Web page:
Amyloidosis is a heterogeneous group of disorders and may be classified as systemic or localized on the basis of the distribution of amyloid deposition. Infrequently, the urinary tract and supporting retroperitoneum may be involved, and the imaging findings are nonspecific and diverse. Localized amyloidosis usually involves the bladder and often mimics malignancy. Less frequently, the ureter, renal pelvis, and urethra are involved. The most common findings of amyloid deposition are focal or diffuse wall thickening in the urinary tract with intramural calcification that often results in ureteral obstruction. When the renal parenchyma is involved, patients generally develop nephrotic-range proteinuria, and the kidneys appear atrophic with cortical thinning. In systemic amyloidosis, amyloid may infiltrate the retroperitoneal and pelvic soft tissues, encasing the urinary tract, with diffuse soft-tissue thickening and slowly progressive calcification. In both localized and systemic amyloidosis, amyloid lesions are characteristically hypointense at T2-weighted magnetic resonance imaging. Because myeloma or lymphoma is often present with systemic amyloidosis, biopsy is necessary to diagnose the condition. Amyloid lymphadenopathy characteristically appears as nodal enlargement with calcification and low attenuation at computed tomography. Radiologists should be familiar with the imaging features of amyloidosis that, in the appropriate clinical context, may indicate the diagnosis.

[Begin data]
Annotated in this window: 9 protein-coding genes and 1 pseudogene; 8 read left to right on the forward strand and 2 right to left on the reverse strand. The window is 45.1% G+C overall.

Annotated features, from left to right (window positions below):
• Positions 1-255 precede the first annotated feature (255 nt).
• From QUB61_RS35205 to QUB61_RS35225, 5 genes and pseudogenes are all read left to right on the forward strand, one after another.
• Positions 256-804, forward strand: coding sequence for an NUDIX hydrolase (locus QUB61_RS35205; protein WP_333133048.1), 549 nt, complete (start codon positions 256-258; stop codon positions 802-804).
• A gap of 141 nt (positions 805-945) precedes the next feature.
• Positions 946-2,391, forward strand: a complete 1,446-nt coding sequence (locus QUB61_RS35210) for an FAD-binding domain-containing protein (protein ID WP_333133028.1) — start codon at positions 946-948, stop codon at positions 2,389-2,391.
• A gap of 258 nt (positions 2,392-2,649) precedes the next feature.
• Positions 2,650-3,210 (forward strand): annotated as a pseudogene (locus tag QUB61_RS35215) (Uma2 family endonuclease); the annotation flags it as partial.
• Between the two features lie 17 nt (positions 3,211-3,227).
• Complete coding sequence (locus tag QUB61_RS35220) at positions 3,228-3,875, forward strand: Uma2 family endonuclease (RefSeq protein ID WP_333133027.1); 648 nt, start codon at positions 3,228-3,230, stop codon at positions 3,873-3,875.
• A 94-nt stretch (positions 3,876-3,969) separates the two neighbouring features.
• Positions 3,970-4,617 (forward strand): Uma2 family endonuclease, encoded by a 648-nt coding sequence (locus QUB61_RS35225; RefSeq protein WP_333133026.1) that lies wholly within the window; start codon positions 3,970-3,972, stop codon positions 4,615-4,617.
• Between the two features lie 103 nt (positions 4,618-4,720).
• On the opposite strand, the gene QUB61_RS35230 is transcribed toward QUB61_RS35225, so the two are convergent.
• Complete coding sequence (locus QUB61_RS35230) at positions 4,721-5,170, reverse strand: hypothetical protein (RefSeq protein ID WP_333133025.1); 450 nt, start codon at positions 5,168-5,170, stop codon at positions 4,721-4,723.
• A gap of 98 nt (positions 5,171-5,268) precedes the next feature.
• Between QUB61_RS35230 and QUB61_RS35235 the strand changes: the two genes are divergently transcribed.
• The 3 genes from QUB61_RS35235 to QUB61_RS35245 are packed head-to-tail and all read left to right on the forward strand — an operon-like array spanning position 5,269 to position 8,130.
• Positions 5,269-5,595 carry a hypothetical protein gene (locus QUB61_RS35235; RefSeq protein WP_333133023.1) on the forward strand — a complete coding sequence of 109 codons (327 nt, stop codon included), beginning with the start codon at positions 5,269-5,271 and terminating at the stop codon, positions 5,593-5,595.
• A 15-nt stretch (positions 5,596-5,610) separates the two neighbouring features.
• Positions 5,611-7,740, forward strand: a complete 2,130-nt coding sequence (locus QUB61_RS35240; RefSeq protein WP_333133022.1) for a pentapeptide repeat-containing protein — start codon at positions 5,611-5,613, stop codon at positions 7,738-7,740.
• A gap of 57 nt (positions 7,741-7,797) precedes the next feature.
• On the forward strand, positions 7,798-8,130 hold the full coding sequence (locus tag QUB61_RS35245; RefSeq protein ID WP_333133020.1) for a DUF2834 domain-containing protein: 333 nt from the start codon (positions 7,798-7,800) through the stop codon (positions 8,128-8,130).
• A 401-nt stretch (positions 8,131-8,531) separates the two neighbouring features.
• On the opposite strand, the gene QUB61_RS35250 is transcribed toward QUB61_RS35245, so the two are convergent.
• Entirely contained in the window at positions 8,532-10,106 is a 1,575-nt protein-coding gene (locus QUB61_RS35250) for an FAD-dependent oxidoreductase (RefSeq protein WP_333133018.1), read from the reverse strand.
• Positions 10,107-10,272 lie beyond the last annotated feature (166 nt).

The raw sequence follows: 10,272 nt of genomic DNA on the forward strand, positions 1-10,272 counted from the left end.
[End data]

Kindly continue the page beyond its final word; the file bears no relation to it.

ASJC Scopus subject areas
- Radiology Nuclear Medicine and imaging